Visit Shimoda with the JR Pass.
Located at the southern tip of the Izu-peninsula, Shimoda is the ultimate getaway from the busy metropolitan life of Tokyo. Loved by the locals for its beautiful beaches, quiet atmosphere and fresh seafood. Shimoda is well known by the Japanese but often overlooked by foreign visitors. Let us explain why you certainly should visit Shimoda!
A bit of background
The small port town of Shimoda, in the prefecture of Shizuoka can be found right on the southern tip of the Izu-peninsula. Only a 120 minute train ride away from Tokyo, Shimoda is a wonderful place to unwind and take a break from day-to-day city life.
Historically, Shimoda played a big role in opening Japan to the world. In 1854, US Commodore Perry and his fleet of Black Ships made a landing near Shimoda, which resulted in a treaty allowing for trade with different nations. At the time it was considered an embarrassment for the ruling Shogunate, these days it is celebrated as an important moment in the history between Japan and the outside world, namely the United States.
As a result, around town there are different points of interest that commemorate the connection between Japan and the United states. These include the picturesque Perry Road, the “Monument of Japan’s Opening to The World” and the Black Ship festival (Kurofune Matsuri), held every year in the middle of May.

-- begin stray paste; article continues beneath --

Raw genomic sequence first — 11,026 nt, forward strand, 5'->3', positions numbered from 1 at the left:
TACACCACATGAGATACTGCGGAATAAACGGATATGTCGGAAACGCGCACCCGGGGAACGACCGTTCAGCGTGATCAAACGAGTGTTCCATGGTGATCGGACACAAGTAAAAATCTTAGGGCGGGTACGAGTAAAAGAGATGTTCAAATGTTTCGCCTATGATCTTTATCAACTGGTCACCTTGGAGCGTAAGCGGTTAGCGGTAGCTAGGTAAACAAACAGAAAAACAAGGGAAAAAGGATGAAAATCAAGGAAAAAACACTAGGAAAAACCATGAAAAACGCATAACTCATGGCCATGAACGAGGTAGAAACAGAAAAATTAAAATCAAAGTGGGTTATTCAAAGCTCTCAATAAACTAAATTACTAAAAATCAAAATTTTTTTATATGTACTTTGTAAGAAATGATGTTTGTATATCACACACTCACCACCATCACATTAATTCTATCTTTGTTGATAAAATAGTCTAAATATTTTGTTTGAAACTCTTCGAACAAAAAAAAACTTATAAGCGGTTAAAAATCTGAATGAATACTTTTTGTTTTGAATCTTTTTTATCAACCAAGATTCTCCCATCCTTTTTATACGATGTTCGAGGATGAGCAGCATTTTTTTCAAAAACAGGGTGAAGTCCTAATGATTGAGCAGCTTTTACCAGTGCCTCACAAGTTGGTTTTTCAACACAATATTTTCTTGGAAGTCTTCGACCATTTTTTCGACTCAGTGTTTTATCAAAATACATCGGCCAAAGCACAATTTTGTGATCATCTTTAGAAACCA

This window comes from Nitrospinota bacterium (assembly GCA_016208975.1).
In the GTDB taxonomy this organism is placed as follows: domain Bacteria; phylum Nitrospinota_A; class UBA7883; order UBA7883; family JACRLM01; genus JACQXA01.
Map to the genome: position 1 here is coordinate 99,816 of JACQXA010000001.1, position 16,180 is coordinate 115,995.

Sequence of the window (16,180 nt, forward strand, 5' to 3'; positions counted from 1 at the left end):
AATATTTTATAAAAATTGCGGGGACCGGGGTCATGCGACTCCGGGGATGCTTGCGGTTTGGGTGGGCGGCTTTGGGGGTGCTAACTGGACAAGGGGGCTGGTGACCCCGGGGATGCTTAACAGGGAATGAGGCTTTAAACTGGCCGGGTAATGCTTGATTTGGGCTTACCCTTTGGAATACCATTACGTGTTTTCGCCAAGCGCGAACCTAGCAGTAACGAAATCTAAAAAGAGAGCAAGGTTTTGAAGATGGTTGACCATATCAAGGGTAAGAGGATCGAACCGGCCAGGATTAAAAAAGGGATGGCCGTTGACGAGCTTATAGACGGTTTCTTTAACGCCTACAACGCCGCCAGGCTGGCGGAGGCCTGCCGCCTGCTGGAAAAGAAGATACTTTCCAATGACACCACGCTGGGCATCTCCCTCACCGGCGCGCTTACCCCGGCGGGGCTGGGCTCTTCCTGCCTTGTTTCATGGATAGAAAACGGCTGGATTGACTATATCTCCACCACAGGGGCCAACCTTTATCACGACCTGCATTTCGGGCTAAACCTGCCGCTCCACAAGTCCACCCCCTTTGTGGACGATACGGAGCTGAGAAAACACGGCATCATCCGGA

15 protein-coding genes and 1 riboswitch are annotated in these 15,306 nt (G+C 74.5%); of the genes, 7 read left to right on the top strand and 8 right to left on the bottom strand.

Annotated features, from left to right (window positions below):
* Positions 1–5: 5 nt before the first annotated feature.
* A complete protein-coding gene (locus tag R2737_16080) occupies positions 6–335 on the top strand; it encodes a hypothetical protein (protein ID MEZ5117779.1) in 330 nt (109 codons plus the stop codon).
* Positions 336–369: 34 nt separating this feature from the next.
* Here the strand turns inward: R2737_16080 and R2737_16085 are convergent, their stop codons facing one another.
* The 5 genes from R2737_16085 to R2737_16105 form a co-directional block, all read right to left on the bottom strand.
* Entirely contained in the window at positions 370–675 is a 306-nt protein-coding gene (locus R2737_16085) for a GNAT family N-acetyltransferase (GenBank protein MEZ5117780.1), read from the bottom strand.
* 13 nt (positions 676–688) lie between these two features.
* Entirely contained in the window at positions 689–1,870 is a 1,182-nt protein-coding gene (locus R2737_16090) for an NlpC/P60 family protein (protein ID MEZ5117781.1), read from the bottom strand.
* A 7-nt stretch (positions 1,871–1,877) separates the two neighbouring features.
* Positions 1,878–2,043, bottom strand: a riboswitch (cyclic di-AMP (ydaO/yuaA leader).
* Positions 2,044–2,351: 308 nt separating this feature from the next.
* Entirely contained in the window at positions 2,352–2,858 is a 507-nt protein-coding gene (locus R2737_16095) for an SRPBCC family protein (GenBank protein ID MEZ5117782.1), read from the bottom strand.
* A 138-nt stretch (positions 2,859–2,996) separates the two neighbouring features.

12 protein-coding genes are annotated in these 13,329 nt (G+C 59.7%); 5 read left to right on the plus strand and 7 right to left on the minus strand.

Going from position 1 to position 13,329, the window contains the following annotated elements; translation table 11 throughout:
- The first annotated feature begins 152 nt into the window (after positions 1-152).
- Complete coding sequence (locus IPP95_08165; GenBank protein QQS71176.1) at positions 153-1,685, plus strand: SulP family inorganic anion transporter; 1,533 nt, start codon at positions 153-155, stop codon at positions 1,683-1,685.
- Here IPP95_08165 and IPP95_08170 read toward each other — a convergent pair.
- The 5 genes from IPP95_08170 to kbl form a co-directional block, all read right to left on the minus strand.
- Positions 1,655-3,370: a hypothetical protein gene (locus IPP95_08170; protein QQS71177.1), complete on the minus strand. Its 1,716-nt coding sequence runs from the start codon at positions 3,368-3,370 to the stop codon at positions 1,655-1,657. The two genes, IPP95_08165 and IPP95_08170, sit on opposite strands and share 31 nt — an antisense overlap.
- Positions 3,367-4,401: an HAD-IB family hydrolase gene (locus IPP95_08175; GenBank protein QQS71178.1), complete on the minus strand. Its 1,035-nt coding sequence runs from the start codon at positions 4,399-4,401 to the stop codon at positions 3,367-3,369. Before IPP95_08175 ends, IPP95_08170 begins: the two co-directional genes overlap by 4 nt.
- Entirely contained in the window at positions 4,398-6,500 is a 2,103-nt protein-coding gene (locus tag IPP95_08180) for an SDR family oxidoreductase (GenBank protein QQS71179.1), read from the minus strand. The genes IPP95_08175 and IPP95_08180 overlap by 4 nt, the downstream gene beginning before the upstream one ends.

Present day, Shimoda port is famous for its splendid beaches, relaxed way of life and fresh seafood. Tokyoites use it frequently as a weekend getaway, especially during the summer to cool off.
What to do in Shimoda
Take a black ship cruise
Take a cruise along the Shimoda bay on one of the black ship cruises that have been modelled after Commodore Perry’s ship. Let your hair loose in the sea breeze, enjoy the ocean views and feed the seabirds. During the cruise, a guide will explain various parts about the local history and sights.
Enjoy local seafood, eat the best Sushi and Sashimi
You simply won’t find a better place to eat seafood in Japan, freshly caught every morning and served the same day in one of the local fish restaurants. According to the locals, the restaurants named Gorasaya, Jashumon and Izakaya Konagaya belong to the best.
Local Mori-awase Sashimi set
Go for a stroll around town and the harbour
Shimoda is great for a relaxed walk through town, meander through the small streets, browse the local craft shops, visit a temple and be inspired by the local landmarks telling tales of heroic fisherman, then walk along the harbour promenade to enjoy the fresh sea air and see the fishermen at their work.
Hike up Shimoda park
Sometimes referred to as Shiroyama park but more commonly known as Shimoda park, is an appealing park and build upon a hill overlooking Shimoda. It is home to the Monument to the Opening of US-Japan Diplomatic Relations built in 1957. We recommend to hike up in the afternoon for a beautiful sunset and good-looking set of panoramic pictures.
Ride the Shimoda rope-way